17. Chayote might work. It looks really bad when it dries out, but, if watered well, it can potentially produce hundreds of squash, which can be used in young tender stage like a watery zucchini, or can be left to mature to become more potato like in texture. They can fill in a trellis well, and are perennial. I’ve witnessed vines with 6-7 inch diameter woody “trunks”, on seven year old plants. These plants have produced crops with a few deep waterings some years. Amend well if your soil is clay though. They die on me every time I try, usually on the hottest days of summer, but they usually resprout. But two miles down the road, the soil is more loamy, and they do great. Take inventory of the neighborhood, see if anyone has them growing.

  18. Gather the grapes put them in a pot with some water, simmer and make juice.Strain out the unwanted stuff and sweeten it up. Add vodka?(Need to kill any germs!)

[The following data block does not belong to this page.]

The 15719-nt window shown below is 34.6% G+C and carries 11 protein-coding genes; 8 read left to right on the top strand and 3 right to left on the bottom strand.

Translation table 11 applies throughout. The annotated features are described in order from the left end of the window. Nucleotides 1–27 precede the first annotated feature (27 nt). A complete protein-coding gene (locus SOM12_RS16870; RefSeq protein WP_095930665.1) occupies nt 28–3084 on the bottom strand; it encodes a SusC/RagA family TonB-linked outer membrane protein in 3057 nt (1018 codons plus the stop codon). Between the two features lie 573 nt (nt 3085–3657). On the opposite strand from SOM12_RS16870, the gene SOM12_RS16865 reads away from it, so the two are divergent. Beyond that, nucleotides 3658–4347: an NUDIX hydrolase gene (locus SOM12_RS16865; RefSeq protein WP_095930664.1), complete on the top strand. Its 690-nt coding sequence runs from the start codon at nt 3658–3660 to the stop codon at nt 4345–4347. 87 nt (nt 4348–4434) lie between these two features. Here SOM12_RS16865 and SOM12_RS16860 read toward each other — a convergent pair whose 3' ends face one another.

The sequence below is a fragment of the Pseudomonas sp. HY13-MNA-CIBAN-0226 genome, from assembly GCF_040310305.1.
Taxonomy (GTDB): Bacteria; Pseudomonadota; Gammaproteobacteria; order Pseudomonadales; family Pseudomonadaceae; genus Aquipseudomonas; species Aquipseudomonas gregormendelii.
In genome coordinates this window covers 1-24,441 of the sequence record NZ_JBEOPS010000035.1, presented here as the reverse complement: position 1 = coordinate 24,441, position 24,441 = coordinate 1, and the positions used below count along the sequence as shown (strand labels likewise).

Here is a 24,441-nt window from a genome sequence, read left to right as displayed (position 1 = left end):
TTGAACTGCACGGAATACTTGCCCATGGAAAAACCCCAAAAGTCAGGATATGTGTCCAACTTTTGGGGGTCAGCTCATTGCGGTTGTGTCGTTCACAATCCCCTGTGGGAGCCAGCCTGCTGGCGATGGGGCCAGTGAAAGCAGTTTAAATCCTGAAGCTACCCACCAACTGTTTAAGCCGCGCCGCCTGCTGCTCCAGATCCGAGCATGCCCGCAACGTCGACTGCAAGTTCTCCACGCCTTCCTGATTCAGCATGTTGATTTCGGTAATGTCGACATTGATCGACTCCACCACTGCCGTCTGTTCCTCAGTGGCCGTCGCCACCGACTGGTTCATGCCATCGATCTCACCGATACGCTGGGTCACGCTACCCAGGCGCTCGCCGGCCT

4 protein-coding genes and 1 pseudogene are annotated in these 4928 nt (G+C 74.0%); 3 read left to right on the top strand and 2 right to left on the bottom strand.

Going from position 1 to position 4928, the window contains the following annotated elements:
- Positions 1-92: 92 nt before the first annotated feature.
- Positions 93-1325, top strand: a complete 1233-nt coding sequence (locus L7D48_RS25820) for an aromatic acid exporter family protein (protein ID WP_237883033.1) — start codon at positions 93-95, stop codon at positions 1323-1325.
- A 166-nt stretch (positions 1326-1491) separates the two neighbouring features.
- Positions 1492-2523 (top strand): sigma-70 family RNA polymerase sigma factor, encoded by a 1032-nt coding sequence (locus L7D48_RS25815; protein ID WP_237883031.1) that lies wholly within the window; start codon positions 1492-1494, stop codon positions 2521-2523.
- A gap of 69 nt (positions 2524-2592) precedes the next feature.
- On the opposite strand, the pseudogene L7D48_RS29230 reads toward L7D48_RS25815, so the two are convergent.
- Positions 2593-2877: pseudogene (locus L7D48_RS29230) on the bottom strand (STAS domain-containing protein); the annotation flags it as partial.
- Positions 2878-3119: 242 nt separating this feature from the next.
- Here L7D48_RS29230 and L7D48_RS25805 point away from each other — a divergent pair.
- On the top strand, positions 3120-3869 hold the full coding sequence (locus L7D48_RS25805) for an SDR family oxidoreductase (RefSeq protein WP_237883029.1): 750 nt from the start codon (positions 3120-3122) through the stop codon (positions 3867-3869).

19. Thanks so much for posting this. You have helped us avoid a mistake at our Community Garden where we just built an arbor over picnic tables and were planning to cover it with grape vines to provide shade.
    Attracting wildlife into the garden would not be helpful! And, the site is also a popular dog walking area….Also grapes falling on people’s heads??

  20. Oh how I wish I had read a thread like this three years ago . . . dial up the way-back machine . . .